Visions of Chapman and Puig together in the same clubhouse—the Dodgers would have the market cornered on two of MLB's three open domestic abuse investigations, missing only shortstop Jose Reyes—led to more chatter this week in Nashville. And plenty of sympathy for the potential mess new manager Dave Roberts might be walking into.
"I guarantee you they're trying to get rid of him," one source with a rival club said of Puig. "There's no question he's a problem. In my mind, he's a problem anywhere he goes.
"He's Hanley Ramirez: He's a cancer on a ballclub."
Mattingly, who now is managing the Miami Marlins, and former Los Angeles batting coach Mark McGwire, now bench coach for San Diego, both could barely stomach Puig by the time they left the organization, sources with knowledge of the Dodgers say. Mattingly politely declined comment this week in Nashville, saying he prefers to look forward with the Marlins, not backward to his bygone Dodgers days.
Like many around the Dodgers, Gonzalez points out that Puig is still only 25 and that "everything that's been thrown at him since he was 21 is a lot more than a lot of people can handle. A lot of people forget that a lot of prospects in the organization haven't even made it to the majors yet and they're older than Puig."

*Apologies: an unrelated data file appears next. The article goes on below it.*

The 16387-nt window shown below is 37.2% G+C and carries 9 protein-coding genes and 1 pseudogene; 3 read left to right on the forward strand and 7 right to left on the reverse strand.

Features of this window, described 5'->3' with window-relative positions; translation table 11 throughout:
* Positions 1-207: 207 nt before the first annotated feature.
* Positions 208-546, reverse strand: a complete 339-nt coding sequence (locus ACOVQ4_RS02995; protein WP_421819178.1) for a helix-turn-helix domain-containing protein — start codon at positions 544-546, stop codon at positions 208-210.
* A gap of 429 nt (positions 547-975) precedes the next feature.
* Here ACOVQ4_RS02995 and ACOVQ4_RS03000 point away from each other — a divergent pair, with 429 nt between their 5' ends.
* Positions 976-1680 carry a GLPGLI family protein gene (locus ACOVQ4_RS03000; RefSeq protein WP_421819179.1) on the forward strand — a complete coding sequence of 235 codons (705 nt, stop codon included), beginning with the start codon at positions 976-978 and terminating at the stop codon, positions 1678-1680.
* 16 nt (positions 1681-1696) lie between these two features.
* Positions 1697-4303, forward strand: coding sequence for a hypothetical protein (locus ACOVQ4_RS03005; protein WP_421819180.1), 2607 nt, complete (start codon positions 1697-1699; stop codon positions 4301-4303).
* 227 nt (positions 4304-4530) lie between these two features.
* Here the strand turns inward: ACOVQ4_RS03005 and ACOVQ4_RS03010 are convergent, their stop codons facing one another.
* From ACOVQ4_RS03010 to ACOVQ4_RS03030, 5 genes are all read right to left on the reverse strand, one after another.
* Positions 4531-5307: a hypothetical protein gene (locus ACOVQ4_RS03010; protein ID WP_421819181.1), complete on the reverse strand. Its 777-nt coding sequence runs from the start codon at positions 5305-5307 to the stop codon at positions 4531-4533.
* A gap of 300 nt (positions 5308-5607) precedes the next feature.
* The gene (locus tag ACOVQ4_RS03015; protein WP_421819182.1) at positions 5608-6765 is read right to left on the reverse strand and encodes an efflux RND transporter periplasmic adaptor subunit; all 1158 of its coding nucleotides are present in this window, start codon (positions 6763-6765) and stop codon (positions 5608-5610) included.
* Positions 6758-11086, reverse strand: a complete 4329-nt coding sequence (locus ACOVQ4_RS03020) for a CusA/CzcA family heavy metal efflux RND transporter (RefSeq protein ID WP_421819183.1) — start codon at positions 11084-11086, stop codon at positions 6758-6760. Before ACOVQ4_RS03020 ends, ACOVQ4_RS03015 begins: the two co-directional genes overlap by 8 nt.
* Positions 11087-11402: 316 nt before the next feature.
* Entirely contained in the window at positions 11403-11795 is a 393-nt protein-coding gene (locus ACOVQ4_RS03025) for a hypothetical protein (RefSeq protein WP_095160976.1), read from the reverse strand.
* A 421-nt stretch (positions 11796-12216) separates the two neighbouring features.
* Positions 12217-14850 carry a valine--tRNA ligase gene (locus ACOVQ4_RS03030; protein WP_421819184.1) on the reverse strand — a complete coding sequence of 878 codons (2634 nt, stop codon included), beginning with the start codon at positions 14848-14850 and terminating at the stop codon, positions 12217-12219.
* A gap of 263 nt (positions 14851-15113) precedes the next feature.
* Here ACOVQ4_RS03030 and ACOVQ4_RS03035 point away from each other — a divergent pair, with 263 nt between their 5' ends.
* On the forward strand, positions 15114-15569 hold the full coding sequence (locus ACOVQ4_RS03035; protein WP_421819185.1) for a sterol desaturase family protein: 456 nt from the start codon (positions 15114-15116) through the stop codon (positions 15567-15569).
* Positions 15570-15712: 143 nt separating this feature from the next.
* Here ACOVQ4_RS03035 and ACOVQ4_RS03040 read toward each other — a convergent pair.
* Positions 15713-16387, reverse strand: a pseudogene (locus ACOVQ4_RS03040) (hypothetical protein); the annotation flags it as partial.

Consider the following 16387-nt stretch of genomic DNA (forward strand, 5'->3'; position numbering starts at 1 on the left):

"This goes all the way back to when our manager (Mattingly) was about to be fired and our season was about to go down the drain and Yasiel saved us," the catcher said, speaking of that 2013 season when the Dodgers, 23-32 and 8.5 games back in the NL West on June 2, went 69-38 the rest of the way after Puig joined them on June 3. L.A. won the NL West with the rookie sensation carrying them during June, July and August, hitting .349 with 13 homers and 31 RBI during those three months.
"Think about what a rookie goes through, what Joc Pederson went through this year. Yasiel got past all of that, and it's hard to go back and start from scratch because he went from zero to 100 faster than anybody I ever saw.